Leading the vaccination campaign
A Truro nurse Zoe receives the COVID-19 vaccine. Photo: Communications N.S.
Halifax’s Dr. Joanne Langley is at the vanguard of the effort to inoculate Canadians against COVID-19
r. Joanne Langley says Nova Scotia and the rest of the country have built-in immunity against vaccine supply hiccups: a roster of five other vaccine makers to choose from if Pfizer or Moderna fail to deliver.
The Dalhousie University professor and infectious diseases expert has been at the forefront of Canada’s COVID-19 battle since May, when Ottawa picked her to co-lead a vaccine taskforce.
After hundreds of hours of meetings, she and her colleagues came up with a portfolio of seven companies, with which the federal government signed $1-billion worth of advance purchase agreements for millions of vaccine doses to treat SARS-CoV-2, as the disease is known in the medical and vaccine world.
The eventual supply from the other providers means this province should be able to deliver on a plan to have 75% of Nova Scotians fully vaccinated by the end of September (learn more in this recent Halifax Magazine story).
Langley, a specialist in pediatrics and head of infectious diseases at the IWK Health Centre in Halifax, says Pfizer’s current supply glitches are unsurprising.
For those of us working in vaccines, these kinds of things are completely expected,” she says. “It’s not like you’re pouring a glass of water. It’s a biological process you’re dealing with. Things can go wrong. They will eventually go right… But you have to make sure you’re meeting every standard.”
It’s much too soon to predict how effective the vaccines will be in the long run or what path COVID-19 might take. “Some pathogens come and just burn out,” Langley says “SARS-1 is an example of that. And some just persist, for example, H1N1, which came in 2009 and is routinely included in flu vaccines each year.”
Experts are modelling COVID’s potential. “At one extreme, it could continue to evolve each season. On the other hand, it might not,” says Langley. “We don’t know what the story will be for [the coronavirus].”
Some projections show the virus could continue circulating into 2024. With widespread immunity, the only people susceptible to catching it would be newborns and children.
The Pfizer and Moderna vaccines are on par with some of the most effective vaccines in medicine, each with close to the 97% success rate of the measles vaccine.
But the test period has been too short to know how long that effectiveness will last. With some vaccines like the flu, for instance, annual doses are needed, while a tetanus shot is only recommended every 10 years.
“Until we have widespread use of the COVID vaccine and we understand the presence of the virus in vaccinated people, we should continue to be very careful of protecting grandparents and our older friends,” says Langley.
Without a vaccine, there would be ongoing outbreaks and higher rates of death until the population reached its own herd immunity, she says.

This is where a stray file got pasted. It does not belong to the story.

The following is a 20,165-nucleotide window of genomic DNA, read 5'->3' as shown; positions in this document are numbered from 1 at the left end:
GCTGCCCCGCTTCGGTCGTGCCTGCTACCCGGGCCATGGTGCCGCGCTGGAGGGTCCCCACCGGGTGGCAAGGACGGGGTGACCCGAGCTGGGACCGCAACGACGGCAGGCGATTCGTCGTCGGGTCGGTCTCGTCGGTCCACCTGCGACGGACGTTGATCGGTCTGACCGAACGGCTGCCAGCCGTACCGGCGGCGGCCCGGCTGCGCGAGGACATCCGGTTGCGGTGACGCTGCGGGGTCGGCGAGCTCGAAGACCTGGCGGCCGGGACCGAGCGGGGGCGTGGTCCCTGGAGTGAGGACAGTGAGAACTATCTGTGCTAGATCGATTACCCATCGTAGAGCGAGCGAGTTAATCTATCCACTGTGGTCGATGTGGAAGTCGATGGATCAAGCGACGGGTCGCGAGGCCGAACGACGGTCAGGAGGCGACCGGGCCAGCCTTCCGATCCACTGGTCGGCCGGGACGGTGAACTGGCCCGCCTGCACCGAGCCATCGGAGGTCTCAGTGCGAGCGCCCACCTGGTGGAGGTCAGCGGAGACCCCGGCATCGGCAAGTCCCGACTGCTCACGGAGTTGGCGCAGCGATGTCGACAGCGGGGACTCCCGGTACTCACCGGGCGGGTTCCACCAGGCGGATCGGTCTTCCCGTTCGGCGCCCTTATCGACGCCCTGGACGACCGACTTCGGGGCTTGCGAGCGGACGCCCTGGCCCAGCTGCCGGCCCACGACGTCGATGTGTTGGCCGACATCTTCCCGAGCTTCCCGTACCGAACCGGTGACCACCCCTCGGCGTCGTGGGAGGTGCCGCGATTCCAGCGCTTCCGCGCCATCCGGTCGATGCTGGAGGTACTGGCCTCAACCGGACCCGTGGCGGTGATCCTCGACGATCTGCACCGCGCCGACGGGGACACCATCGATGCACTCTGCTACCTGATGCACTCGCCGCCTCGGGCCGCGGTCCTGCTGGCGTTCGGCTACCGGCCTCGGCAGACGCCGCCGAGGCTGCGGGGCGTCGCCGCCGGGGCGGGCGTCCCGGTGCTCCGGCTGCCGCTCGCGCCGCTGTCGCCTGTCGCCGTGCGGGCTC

No vaccine would also mean an extended need for health measures to try and thwart the spread of the virus, such as mandates for physical distancing, limited gatherings and mask wearing, in a further test to the limits of a functioning society.
“Even during the influenza pandemic of the early 1900s, we didn’t have these widespread societal mesasures,” says Langley.
Developing effective vaccines so quickly was a remarkable scientific achievement. The previous record was four years for the mumps in the 1960s. Initially, experts weren’t expecting a vaccine for COVID-19 for 1.5 to two years. “It shows what can happen when we focus on a threat,” she says.
Two things that helped speed things along this time around were hundreds of millions of dollars in backing for expedited COVID vaccine development from the U.S. under its “Operation Warp Speed” program, and work that already had been done on messenger RNA vaccines, also known as mRNA vaccines, and other advances in research.
With the mRNA vaccines created by Pfizer and Moderna, instead of injecting a weakened or inactivated germ, they teach cells how to make a “spike protein” that triggers an immune response that creates antibodies to protect people from getting infected from the virus. The process is quicker than creating inactivated or weakened germs.
Longer term, Canadian companies such as Halifax vaccine-maker IMV Inc. might have a role to play in treatment efforts.
Finding such companies was on Langley’s to-do list at the taskforce.
IMV, formerly known as Immunovaccine Inc., was among the handful to get funding, landing $10 million from Ottawa to-date. The company, which started out of Dalhousie in 2000 with cash from the government to create a vaccine to prevent seals from getting pregnant, has taken its patented “rocket-booster” vaccine technology to develop immunotherapies for cancer treatments and, now, a possible COVID-19 vaccine.
Langley says companies such as IMV that didn’t make the list of seven contracted by Ottawa to provide vaccines could sell their product in deals down the road with the provinces, which are the typical buyers of vaccines.
Langley is on the advisory committee for the deployment of the vaccine in Nova Scotia.
“The rollout to an entire population is not a small effort, especially when you’re dealing with a vaccine that needs to be held at very special storage conditions at [- 70 C],” she says. “It all takes time. We’d all like it to be faster. I think we will see things speed up as people get more familiar with it.”
This story was originally published in Halifax Magazine.